What lead to the slight cooling from 1946 to 1976 that then caused the ice age scare in the 1970′s? I’ve referred here before to the 1970′s scary video showing a young Steven Schneider who later became one of the top warmist scientists until his death last year.

    Anyhow I’ve tried but apparently I’m not getting through.
    Call me eccentric but I often don’t believe all of the things my friends tell me or even some things my parents told me not 100% all of the time. I’ve always been selective and I hope I always will be.

    BTW that Age report is as loopy as Brown’s effort, but trouble is gullible pollies will listen to the siren call of this twit and before we can blink more billions will be wasted on more useless, stupid ideas.

  32. Comment from: val majkus

    Brown is under attack from all quarters:
    I like what Barnaby Joyce said (end of article)
    Coalition regional development spokesman Barnaby Joyce said it was absurd for Senator Brown to blame the coal industry for floods, which had been a reality in Queensland throughout its history.

    “In 1893, the flood gauge on the Brisbane River reached 8.35m, so was the coal industry responsible for that as well?” he asked.

  33. Comment from: Luke

    El Gordo – tell me something I don’t know. That “forecast” could simply be done on averages (climatology). i.e. expect cold spells next winter ………. 2017 to 2019 indeed !!

  34. Comment from: el gordo

    So you are saying long range weather forecasting is not climate?

  35. Comment from: Neville

    Arno a simple graphic showing both IPO and ENSO is at the bottom of the long paddock rainfall chart.
    Enso are spiked and Ipo are smoothed curves. It covers from 1890 to 2004 and note the heavier rainfall years in the MDB coincided with negative years of the IPO with lower temps recorded worldwide during this period 1946 to 1976 as well.

    Generally negative IPO has more la ninas and positive IPOs more el ninos. Probably some part in the trend of the world’s temp could be partly due to a long positive or long negative Ipo/ Pdo. But I’m just repeating what some scientists say e.g Roy Spencer and John Christy.

  36. Comment from: cohenite

    Somewhere amidst the torrent of verbiage luke has recommended Smith and Power, CSIRO luminaries, for doing good work on climate; these would be the same Smith and Power who authored this paper concluding that SOI had probably shifted to a permanently lower level, and therefore more droughts and less rainfall would occur:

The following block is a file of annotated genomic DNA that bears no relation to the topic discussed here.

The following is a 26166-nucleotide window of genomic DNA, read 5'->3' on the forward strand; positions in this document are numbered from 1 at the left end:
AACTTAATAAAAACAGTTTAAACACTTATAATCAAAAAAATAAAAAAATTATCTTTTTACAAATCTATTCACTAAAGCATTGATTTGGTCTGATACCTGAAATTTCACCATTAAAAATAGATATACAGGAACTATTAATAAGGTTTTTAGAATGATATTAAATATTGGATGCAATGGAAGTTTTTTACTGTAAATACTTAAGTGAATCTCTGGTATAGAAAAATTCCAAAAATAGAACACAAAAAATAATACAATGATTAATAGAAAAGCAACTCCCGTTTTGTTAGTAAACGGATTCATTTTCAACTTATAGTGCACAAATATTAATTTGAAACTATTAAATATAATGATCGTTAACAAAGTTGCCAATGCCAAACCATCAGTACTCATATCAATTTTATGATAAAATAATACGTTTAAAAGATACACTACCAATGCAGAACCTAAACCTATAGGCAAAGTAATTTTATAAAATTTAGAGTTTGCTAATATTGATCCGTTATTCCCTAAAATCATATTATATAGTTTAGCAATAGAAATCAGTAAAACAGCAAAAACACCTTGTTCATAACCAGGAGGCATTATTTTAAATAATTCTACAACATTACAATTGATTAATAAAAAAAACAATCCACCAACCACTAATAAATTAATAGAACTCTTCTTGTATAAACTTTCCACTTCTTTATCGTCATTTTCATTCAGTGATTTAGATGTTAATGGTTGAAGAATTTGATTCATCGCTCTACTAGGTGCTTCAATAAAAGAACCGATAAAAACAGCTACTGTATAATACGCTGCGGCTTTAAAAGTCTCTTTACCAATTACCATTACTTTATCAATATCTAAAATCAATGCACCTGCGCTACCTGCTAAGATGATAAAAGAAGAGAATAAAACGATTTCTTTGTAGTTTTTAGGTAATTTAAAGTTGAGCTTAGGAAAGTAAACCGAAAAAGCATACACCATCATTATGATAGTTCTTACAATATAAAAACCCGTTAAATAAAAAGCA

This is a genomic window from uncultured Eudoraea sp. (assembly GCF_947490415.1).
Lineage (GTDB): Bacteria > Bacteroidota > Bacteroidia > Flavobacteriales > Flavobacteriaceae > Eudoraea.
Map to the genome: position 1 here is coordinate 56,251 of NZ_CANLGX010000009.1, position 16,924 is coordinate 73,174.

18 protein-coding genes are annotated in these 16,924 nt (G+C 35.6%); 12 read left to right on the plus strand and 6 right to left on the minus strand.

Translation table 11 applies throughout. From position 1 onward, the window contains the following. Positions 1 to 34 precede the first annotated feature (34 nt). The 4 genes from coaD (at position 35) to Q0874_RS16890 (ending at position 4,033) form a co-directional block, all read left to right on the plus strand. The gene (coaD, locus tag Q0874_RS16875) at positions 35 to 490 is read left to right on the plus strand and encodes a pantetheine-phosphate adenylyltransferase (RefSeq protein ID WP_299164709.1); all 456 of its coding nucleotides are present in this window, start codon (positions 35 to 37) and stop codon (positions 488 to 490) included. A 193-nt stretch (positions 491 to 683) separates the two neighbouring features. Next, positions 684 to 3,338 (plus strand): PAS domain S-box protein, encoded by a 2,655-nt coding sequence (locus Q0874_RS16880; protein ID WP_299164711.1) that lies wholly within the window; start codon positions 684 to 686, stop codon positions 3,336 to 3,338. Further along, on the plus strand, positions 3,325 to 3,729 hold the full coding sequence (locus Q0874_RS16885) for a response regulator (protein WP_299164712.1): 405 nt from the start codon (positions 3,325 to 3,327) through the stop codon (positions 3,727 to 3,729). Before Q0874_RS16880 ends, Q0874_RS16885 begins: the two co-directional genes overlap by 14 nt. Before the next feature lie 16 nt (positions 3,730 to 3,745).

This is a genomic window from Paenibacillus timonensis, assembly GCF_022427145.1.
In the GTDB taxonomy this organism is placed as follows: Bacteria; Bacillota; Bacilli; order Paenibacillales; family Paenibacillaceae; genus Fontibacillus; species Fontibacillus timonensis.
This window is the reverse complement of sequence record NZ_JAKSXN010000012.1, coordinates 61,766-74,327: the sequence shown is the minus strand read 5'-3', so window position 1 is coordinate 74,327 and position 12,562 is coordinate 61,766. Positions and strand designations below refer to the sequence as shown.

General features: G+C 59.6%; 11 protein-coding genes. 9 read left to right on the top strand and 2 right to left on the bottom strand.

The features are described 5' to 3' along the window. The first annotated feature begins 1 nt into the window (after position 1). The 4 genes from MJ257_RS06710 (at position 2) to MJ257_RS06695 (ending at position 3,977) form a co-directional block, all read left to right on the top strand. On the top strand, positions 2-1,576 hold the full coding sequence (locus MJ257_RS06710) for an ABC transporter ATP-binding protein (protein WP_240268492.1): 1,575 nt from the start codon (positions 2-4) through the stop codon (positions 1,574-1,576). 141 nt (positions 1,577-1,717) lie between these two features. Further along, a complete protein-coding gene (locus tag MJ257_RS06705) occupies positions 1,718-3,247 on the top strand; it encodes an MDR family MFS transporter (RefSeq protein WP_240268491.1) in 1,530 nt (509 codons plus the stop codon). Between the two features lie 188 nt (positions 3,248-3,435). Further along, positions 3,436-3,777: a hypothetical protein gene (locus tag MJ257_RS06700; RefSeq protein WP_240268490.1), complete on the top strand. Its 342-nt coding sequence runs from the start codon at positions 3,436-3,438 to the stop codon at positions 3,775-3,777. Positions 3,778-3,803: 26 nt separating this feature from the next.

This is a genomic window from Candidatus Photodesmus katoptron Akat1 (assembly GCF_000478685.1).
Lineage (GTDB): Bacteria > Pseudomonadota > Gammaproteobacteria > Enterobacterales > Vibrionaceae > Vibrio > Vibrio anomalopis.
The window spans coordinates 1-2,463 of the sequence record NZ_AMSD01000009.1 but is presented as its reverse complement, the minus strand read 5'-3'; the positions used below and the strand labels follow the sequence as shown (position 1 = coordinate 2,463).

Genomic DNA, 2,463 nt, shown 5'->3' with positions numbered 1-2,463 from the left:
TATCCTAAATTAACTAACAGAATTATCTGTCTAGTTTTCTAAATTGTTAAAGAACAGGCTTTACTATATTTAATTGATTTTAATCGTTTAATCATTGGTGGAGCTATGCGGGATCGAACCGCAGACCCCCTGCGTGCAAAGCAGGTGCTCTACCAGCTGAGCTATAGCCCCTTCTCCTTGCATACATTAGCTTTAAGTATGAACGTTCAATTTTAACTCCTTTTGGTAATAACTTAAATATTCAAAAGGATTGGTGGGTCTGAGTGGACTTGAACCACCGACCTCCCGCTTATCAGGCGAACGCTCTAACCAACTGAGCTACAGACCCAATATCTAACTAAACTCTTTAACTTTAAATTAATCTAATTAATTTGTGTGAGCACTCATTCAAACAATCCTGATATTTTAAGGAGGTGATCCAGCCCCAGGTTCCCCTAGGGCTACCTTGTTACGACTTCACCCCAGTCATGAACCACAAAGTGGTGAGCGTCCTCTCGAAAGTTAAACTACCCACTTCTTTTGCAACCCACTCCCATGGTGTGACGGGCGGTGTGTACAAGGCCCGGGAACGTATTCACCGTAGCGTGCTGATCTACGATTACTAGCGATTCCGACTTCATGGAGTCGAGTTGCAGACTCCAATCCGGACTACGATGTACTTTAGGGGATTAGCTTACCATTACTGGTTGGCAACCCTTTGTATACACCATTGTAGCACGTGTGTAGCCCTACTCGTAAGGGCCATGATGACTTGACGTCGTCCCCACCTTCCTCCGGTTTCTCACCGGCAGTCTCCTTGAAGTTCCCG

37. Comment from: Graeme M

    This recent post on the Judith Curry site seems relevant in terms of my earlier questions.

    In trying to evaluate likely future states of the climate in order to make reasonable plans/policies, how much can the AGW component be attributed to the changes in climate, or more precisely, to the likely weather arising therefrom?

    Part of the issue it seems to me, as simply a lay observer, is that some quite extraordinary claims have been made about likely future climate states as a result of warming caused by AGW. Going back a little while and the implication seemed to be a very dry Australia. Now that may be just speculation, but how much of this advice has Government acted upon? Certainly desalination plants that are not now needed could be seen as an example of such action?

    My question is simply that if the larger climatological cycles and systems are such that they can largely remove any AGW signal, to what extent should Government be responding to that signal and to what extent should it be responding to known drivers of climate? And clearly organisations such as BOM have a lot of historical data on which to base future policy advice…

  38. Comment from: el gordo

    ‘BOM have a lot of historical data on which to base future policy advice.’ Yes, but they are reluctant to believe anything that happened before the 20th century, regarding the data as unreliable.

    Just found a paper by Neville Nicholls (BOM), discussing William Stanley Jevons, where he said ‘the mean annual temperature at Sydney ranged from 16.6 C degrees to 17.9 between 1859 and 1900.’

    A quick look at the average these days at Observatory Hill and we get 13.8 and 21.7 degrees.

    Is that a warming bias I see, or is this what we would expect coming out of the LIA? Have the figures been adjusted for UHI?

  39. Comment from: Jennifer Marohasy

    Cohenite, it is often worth posting just to later gather any gems you may drop – that Power and Smith paper is precious! Jen xo

  40. Comment from: TonyfromOz

    It seems Bob has been stung to reply to the almost widespread criticism.
    To that end, he has released a further Press Release now less than one hour back, at this link, and Jen, sorry to add political links like this, but this is just classic.

    Does he apologise for such an outrageous statement yesterday?
    Not on your life.
    He just goes in harder on the coal companies in that last paragraph.

    Please, someone help me to understand this Ocean current thing.
    I looked at the BOM at this Link:

    It says there:

    “All climate indicators of ENSO remain beyond La Niña thresholds. The tropical Pacific Ocean remains much cooler than average for this time of year, with temperatures below the surface up to 4 °C below normal in central and eastern parts.”